As expected, as soon as real activity towards an architecture started happening, we started seeing resistance.
Right now, the only mitigation strategy I have is to couch my activities in terms of "personal organization."  Small scale, low profile, low resource need. As long as I don't neglect my current primary responsibilities and don't ask for much, I should be OK.  

Worst case scenario - I've learned something as a result of these efforts and have made some valuable changes to my portfolio that I can leverage in the future.

Tuesday, March 17, 2015

TOGAF - The Preliminary Stage in practice

This is the official description of how the Preliminary Stage works.

This is what this phase feels like.....

In my spare time (around projects and the job I am supposed to be doing), I am gathering all the things.

  • The tools and applications we have lying around the shop - both stuff we currently use and stuff that may prove useful later
  • Requirements and stories from 7 years at this organization
  • Outside stories from my peers I may find useful (otherwise known as "best practices")
  • Old project notes
  • Documentation
  • Models
  • Templates
  • Organizational processes we need to work within
    • For service delivery - we use ITIL to organize ourselves
    • For project management - we use PMBOK
    • Contracts processes
    • Procurement processes
    • Intake processes
    • Document it even if you think you won't need it.  Chances are, it will pop up later when you actually threaten to do something.
  • Stakeholders - including how supportive they are and how much they can hurt you.
    • This, you might want to keep very separate from the other documentation.
  • Organizational and environmental drivers
  • Any sacred cows - you DEFINITELY want to identify these. A lot of resistance will pop up from here.
Below is a 3 minute video containing a brief demonstration of how we are starting to organize stuff.
We're using SharePoint.


Thursday, March 12, 2015

TOGAF - The Stages

In TOGAF (The Open Group Architecture Forum) terms - this is the Architectural Development Model (ADM).  Because acronyms are awesome.

Please go to Introduction to the ADM and scroll down to section 5.2.2 for the official explanation and definitions.

These are mine (with apologies to the Open Group)

Preliminary - "What do I have lying around?"  Our organization is here.

Requirements - "What do people want this thing to do".  Lots and lots of levels to this.  I'm in the process of gathering 7 years worth of stories and figuring out how to build a requirements library.

A - Architecture Vision - "What is the high-level architecture and, roughly, how do we want this to evolve?"  Don't worry - the next few phases will nail this down.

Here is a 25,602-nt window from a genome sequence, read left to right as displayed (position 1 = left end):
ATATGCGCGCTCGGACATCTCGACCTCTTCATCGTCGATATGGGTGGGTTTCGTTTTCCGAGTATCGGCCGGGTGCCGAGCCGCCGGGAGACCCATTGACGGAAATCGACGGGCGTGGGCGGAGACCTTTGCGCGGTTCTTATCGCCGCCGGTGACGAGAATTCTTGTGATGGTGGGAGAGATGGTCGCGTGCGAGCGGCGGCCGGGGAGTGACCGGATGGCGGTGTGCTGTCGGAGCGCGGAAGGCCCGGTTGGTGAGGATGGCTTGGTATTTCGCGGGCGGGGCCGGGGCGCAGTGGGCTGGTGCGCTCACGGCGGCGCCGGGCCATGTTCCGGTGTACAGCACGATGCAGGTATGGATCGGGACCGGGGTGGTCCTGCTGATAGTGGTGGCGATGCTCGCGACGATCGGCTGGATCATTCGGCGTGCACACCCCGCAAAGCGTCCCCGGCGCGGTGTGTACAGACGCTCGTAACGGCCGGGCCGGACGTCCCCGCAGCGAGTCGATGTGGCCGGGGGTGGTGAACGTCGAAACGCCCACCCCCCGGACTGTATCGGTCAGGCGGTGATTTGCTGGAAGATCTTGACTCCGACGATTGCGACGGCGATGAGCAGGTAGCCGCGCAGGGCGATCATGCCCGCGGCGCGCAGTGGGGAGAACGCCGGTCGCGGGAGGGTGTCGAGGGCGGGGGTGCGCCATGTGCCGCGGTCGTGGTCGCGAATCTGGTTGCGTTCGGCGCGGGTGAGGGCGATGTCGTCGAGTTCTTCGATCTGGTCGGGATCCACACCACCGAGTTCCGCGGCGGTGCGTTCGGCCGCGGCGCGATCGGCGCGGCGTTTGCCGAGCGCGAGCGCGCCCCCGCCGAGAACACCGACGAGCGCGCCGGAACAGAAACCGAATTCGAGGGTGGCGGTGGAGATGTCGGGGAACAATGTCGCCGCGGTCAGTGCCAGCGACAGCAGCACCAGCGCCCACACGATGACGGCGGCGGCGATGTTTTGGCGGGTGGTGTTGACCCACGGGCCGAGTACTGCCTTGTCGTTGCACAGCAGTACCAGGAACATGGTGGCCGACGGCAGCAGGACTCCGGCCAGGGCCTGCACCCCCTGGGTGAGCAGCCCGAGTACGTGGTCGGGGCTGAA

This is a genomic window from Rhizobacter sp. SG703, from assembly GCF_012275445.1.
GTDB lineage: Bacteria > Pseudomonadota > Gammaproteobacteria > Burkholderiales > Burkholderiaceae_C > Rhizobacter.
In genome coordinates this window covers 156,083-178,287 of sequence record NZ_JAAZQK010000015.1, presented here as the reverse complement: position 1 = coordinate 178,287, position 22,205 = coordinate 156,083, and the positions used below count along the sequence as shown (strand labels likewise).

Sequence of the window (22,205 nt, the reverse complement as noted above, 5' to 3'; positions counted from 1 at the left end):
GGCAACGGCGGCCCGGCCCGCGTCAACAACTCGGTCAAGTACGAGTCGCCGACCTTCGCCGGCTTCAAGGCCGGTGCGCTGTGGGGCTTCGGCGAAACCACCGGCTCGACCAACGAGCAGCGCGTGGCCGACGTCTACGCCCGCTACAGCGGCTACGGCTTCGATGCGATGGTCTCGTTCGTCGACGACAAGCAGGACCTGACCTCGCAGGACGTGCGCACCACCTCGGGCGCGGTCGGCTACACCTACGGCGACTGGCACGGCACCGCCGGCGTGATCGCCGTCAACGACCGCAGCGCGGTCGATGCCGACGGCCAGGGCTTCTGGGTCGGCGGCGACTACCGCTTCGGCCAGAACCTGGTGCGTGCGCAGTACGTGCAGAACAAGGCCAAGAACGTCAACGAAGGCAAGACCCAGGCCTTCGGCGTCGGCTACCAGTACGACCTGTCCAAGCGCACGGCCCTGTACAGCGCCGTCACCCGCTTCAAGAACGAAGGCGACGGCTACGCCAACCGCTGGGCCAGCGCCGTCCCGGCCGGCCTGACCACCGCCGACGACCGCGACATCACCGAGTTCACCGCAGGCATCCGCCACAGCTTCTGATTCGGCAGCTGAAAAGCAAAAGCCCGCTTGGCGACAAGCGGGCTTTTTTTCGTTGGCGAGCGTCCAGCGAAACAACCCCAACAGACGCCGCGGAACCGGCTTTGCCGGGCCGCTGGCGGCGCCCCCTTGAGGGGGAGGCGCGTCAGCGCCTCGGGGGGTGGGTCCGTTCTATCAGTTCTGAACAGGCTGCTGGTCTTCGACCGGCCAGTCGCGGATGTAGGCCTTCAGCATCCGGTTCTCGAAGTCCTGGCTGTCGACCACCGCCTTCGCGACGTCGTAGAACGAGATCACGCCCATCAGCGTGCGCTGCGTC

B - Business Architecture - Nailing down processes and workflows.  What people actually do.  "How do we want to improve the process?"  Note: This piece SHOULD guide the other architectures.  However, B, C and D are often developed in parallel in practice.

C - Information Systems Architecture - This is all of the tools that you use to perform your processes. 

The model breaks it down even further into Application architecture and Data Architecture.
  • Application architecture focuses on what tools you use. 
  • The Data architecture focuses on what information goes in and out of the applications and where it goes.  Don't neglect the Data architecture. We will need this for reporting later.  You are doing reporting, aren't you?
D - Technology Architecture - This is the servers and network etc. Making friends with your IT department will be key.  You case they move a server your LMS is housed into the cloud.  Because there are other, non-technological ramifications to this action. Like having your user interfaces change on you without warning.  Or if they are having a maintenance outage that suddenly prohibits access to your webinar tool on the day you are presenting to 100 people. So it is good to have at least a rough idea of the technology architecture of your applications.

E - Opportunities and Solutions - This is where we nail down where we want to go.  What we want our future state to look like.

F - Migration Planning - This is where we plan how we are going to get there.  Which projects, what order, who we need to help us, that sort of thing.

G - Implementation Governance - "Git'r Done". Making real.

H - Architecture Change Management - Did we actually get there?  What worked? What didn't? What needs to change in the architecture plan? Where do we want to go next?  For those of us versed in ADDIE - this is the "Evaluation" piece.

As we were warned in our certification training - the first go-around through the cycle is the toughest.  Because all of the stuff is spread out and disorganized and housed in people's heads.

Our organization is using the Learning Ecosystem as a smaller scale way to start hashing through this cycle.  Mostly because I am motivated to actually use this thing I learned - at least for my own needs, even if few other people find it useful. And I think it is "low profile" enough to allow the SWAT team and I to experiment with some things around how this might operate on a larger scale.

Tuesday, March 10, 2015

TOGAF - Defining where the Learning Ecosystem fits in